The lower Pay Price and higher sales margin of buying outright provides for any loss associated with items that don’t sell or sell for less than what the store originally paid for them.
It’s the buying or Pay Price not the selling price that needs to be reduced when buying outright. While the temptation is to lower the selling price to gain the sale, the right strategy is to be more selective in what you choose to buy. Bottom-line, the right price for an item depends on the market for it, not how it was acquired.
Takeaway Tip: Many owners moving from consignment to buying outright often start with selected consignors, customers with items likely to sell within the consignment period.
Note: NextGen Pricing systems are always calibrated to market, variously based on sales history, demographics, competitive landscape and strategy.
The NextGen Pricing System suggests the best price for an item that can be expected to sell within 75 days. Initially, NextGen obtained these data from a limited number of stores around the country. But in the last 2 years, the data base has grown to include stores in most states and provinces in North America. As most of these stores have been in operation for years, their addition to the data base enables Nextgen to better examine pricing strategies relating to area income levels and competition.
What have we learned? Far more stores under-price than over-price1
Why do stores tend to under-price? The fear that higher prices will turn away buyers
Underlying this fear is the assumption that buyer decisions are based on price more than value. This is to say that buyer decisions are driven more by item-specific price ceilings, i.e., “I would never pay more than ten dollars for a pair of sneakers” than on Value, i.e., I would never pay more than $10 for a pair of Converse” sneakers.” While the former mentality may be common among thrift shop customers, our analysis clearly demonstrates that it is the “Value” mindset that is prevalent in better consignment and resale shops, not the “Price” mindset. Simply put: Customers pay more for better brands than lesser brands.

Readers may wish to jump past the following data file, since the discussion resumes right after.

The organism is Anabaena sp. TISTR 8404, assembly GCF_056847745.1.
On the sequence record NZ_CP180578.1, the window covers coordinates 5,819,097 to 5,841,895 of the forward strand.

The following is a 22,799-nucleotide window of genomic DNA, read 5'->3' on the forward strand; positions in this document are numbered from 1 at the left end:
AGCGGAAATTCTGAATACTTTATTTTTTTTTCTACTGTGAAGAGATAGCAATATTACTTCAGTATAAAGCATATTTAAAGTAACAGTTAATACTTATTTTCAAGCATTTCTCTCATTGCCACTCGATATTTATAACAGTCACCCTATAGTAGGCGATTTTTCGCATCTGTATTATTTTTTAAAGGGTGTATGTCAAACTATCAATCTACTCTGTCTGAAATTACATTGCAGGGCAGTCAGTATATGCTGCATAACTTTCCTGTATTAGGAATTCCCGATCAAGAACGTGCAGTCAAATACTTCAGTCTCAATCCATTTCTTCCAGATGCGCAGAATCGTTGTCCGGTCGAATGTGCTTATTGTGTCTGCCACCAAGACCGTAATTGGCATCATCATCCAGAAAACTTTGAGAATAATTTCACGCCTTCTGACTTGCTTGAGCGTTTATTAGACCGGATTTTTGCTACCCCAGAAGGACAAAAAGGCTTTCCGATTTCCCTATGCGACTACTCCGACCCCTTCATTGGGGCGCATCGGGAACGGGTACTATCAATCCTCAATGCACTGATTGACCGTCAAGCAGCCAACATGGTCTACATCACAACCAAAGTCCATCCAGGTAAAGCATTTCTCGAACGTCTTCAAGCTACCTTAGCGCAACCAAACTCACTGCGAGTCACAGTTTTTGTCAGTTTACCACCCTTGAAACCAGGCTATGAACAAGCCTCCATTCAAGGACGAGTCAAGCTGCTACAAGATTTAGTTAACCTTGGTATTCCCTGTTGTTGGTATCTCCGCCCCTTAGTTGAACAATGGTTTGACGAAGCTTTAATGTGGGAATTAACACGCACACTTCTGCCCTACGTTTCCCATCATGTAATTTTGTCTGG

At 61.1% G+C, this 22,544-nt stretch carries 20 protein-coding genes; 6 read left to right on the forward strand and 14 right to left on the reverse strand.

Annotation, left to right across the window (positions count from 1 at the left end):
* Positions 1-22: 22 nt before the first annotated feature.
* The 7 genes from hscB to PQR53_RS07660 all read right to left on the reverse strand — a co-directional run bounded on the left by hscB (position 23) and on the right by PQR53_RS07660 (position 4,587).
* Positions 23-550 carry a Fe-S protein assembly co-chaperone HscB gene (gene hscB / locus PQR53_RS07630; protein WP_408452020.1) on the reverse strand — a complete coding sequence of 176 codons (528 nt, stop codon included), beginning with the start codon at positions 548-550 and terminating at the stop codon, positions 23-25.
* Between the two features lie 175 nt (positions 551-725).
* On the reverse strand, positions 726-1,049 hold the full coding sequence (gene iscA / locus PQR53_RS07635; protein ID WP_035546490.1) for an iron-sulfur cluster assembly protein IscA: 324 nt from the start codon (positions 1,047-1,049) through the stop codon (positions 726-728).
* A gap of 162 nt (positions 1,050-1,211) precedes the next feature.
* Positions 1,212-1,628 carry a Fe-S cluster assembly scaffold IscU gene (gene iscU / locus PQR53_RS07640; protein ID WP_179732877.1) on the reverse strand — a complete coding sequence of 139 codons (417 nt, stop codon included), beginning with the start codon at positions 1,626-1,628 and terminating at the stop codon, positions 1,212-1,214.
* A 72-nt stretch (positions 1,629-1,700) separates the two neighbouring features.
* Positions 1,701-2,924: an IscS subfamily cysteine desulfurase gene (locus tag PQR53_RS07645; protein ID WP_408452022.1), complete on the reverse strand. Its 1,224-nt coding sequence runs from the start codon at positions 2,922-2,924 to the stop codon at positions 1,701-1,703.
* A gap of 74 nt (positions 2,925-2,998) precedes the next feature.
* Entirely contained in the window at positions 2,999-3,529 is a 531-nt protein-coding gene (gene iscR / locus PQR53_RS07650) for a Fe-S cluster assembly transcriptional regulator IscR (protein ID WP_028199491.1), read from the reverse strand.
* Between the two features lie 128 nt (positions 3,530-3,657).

Give your customers credit. They are value conscious and knowledgeable thanks to Google and other internet shopping and price-comparison sites. Always accessible at the press of a button on their smart phone.
What’s to be gained by raising under-prices? Customers, Sales and Profits
Right pricing is not what the market will bear, but what the market will embrace while maintaining timely sales. Dollar sales will increase. Margins—bottom-line profits—will likewise increase. Item sales may not, but should not decline.
Raising the price of under-priced items allows a corresponding increase in the amounts paid for these items. To get better brands, we must pay for them. The more we pay, the more we get.
Right pricing is Fair pricing, meaning fair to seller/consignor as well as buyer. In the end, it’s a win-win-win. The sellers earns more, we owners earn more, and buyers have access to valued items they would not otherwise see.
The Good news? While under-prices cannot be abruptly changed for fear of alienating longstanding customers, prices can be nudged up (optimized) gradually and imperceptibly over a number of years. Clients use the NextGen Pricing system to manage these changes.
1 Certainly, these data could be skewed. Perhaps the over-pricers are gone, having priced themselves out of business. Or just maybe we’re missing the under-pricers who didn’t have sufficient margins to cover their costs of doing business. Let’s reasonably assume a bit of both.